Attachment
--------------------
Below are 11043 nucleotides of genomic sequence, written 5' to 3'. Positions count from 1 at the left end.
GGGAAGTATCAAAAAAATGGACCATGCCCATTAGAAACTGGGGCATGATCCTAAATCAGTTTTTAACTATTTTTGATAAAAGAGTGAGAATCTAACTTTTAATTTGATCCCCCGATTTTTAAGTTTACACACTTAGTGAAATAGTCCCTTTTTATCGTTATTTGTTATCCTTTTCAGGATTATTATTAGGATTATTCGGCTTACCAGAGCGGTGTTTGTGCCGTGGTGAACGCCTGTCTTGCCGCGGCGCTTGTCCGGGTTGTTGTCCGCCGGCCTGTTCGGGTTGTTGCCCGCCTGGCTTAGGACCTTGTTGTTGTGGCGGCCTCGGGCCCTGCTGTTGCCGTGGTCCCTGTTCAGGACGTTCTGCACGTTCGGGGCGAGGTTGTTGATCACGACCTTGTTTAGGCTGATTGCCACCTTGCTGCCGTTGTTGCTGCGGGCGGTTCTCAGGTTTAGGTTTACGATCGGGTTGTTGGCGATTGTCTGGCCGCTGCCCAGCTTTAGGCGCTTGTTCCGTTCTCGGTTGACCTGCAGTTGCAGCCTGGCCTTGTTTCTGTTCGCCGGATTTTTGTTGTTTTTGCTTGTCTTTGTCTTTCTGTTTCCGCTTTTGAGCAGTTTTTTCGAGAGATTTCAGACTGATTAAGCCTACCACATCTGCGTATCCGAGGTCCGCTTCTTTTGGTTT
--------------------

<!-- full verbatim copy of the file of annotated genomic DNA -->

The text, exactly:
Below are 11043 nucleotides of genomic sequence, written 5' to 3'. Positions count from 1 at the left end.
GGGAAGTATCAAAAAAATGGACCATGCCCATTAGAAACTGGGGCATGATCCTAAATCAGTTTTTAACTATTTTTGATAAAAGAGTGAGAATCTAACTTTTAATTTGATCCCCCGATTTTTAAGTTTACACACTTAGTGAAATAGTCCCTTTTTATCGTTATTTGTTATCCTTTTCAGGATTATTATTAGGATTATTCGGCTTACCAGAGCGGTGTTTGTGCCGTGGTGAACGCCTGTCTTGCCGCGGCGCTTGTCCGGGTTGTTGTCCGCCGGCCTGTTCGGGTTGTTGCCCGCCTGGCTTAGGACCTTGTTGTTGTGGCGGCCTCGGGCCCTGCTGTTGCCGTGGTCCCTGTTCAGGACGTTCTGCACGTTCGGGGCGAGGTTGTTGATCACGACCTTGTTTAGGCTGATTGCCACCTTGCTGCCGTTGTTGCTGCGGGCGGTTCTCAGGTTTAGGTTTACGATCGGGTTGTTGGCGATTGTCTGGCCGCTGCCCAGCTTTAGGCGCTTGTTCCGTTCTCGGTTGACCTGCAGTTGCAGCCTGGCCTTGTTTCTGTTCGCCGGATTTTTGTTGTTTTTGCTTGTCTTTGTCTTTCTGTTTCCGCTTTTGAGCAGTTTTTTCGAGAGATTTCAGACTGATTAAGCCTACCACATCTGCGTATCCGAGGTCCGCTTCTTTTGGTTT